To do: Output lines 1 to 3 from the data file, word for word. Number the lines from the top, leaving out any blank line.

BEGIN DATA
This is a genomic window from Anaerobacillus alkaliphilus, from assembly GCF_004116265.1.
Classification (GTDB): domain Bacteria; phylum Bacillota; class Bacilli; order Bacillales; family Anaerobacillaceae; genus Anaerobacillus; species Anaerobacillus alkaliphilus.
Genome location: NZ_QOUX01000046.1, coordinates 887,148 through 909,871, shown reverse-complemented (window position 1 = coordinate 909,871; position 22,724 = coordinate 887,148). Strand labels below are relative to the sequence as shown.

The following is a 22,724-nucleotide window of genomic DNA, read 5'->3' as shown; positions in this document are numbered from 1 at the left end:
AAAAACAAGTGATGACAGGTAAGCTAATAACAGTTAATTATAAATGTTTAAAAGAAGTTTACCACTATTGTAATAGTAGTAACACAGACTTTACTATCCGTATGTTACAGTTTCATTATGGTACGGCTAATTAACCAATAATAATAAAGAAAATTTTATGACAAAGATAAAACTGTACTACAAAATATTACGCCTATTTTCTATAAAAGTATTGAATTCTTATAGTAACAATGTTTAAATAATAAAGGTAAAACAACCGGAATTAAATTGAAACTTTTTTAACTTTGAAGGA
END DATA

This is a genomic window from Anaerobacillus alkaliphilus, from assembly GCF_004116265.1.
Classification (GTDB): domain Bacteria; phylum Bacillota; class Bacilli; order Bacillales; family Anaerobacillaceae; genus Anaerobacillus; species Anaerobacillus alkaliphilus.
Genome location: NZ_QOUX01000046.1, coordinates 887,148 through 909,871, shown reverse-complemented (window position 1 = coordinate 909,871; position 22,724 = coordinate 887,148). Strand labels below are relative to the sequence as shown.